Eli Lehrer has written an excellent piece[July/August 2003] describing William Bratton’s key role in turning around the crime scene in New York City. As a disinterested, but close observer of that drama, I can attest that Lehrer got the story just right. Bratton is given credit for working with the community and private donors. That is an understatement. He was instrumental in recognizing those contributions, and he also latched onto the phrase, “fighting crime is good for business.” The one part of the article which misses the target is the reference to the “broken windows” theory proposed by George Kelling and James Q. Wilson and effectively trumpeted by the Manhattan Institute. That was the battering ram which broke down the wall of crime and Bratton had the insight, experience, and vision to make that the centerpiece of his tenure.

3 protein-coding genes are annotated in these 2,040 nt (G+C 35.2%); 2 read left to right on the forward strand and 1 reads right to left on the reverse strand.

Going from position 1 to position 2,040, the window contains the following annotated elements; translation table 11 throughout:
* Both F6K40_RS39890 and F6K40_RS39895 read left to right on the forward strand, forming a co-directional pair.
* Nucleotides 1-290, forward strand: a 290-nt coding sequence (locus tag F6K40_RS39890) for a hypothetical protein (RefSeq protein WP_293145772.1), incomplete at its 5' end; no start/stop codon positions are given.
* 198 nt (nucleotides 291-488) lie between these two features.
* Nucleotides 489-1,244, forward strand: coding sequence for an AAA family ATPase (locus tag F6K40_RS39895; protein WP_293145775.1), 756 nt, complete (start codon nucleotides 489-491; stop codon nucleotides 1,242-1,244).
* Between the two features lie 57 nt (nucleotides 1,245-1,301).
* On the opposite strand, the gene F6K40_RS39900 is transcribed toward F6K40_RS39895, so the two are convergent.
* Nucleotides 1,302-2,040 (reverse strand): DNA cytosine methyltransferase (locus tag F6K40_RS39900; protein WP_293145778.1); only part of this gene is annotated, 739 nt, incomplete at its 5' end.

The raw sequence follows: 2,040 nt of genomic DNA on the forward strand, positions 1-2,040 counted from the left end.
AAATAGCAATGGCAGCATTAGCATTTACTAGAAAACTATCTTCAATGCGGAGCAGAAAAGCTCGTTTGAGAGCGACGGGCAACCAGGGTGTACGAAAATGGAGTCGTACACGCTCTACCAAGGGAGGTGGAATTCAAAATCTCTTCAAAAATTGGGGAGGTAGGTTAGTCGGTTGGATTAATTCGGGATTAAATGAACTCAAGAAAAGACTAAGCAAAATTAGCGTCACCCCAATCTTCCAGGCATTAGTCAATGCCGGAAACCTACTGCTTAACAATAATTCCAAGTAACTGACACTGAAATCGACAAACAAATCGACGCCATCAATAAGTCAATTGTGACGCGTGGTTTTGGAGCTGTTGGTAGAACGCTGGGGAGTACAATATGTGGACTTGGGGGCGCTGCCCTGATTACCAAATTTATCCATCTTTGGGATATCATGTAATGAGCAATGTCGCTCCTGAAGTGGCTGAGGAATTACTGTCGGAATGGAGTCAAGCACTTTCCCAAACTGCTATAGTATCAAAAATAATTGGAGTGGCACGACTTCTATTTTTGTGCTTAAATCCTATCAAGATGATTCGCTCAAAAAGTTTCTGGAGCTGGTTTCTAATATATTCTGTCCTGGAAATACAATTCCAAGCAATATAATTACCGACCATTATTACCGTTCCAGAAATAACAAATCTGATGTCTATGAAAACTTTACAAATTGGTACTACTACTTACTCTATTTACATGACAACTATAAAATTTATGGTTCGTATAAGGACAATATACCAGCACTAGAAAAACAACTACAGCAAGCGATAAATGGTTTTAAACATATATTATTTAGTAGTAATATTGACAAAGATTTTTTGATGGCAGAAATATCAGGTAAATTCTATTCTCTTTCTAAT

Alice & Stanley Goldstein Foundation
Briarcliff Manor, NY
Eli Lehrer responds:
Fom a public relations standpoint, Mr. Goldstein is right to say that broken windows was the centerpiece of Bratton’s tenure in New York. But neither Bratton, nor Kelling, nor Wilson, contends that good police work only consists of doing away with disorder. Indeed, Temple University’s Ralph Taylor has shown that broken windows policing has only a mild (but still meaningful) effect when it comes to arresting urban decline. Good police work involves fighting disorder, but it doesn’t stop there. And under Bill Bratton, it didn’t.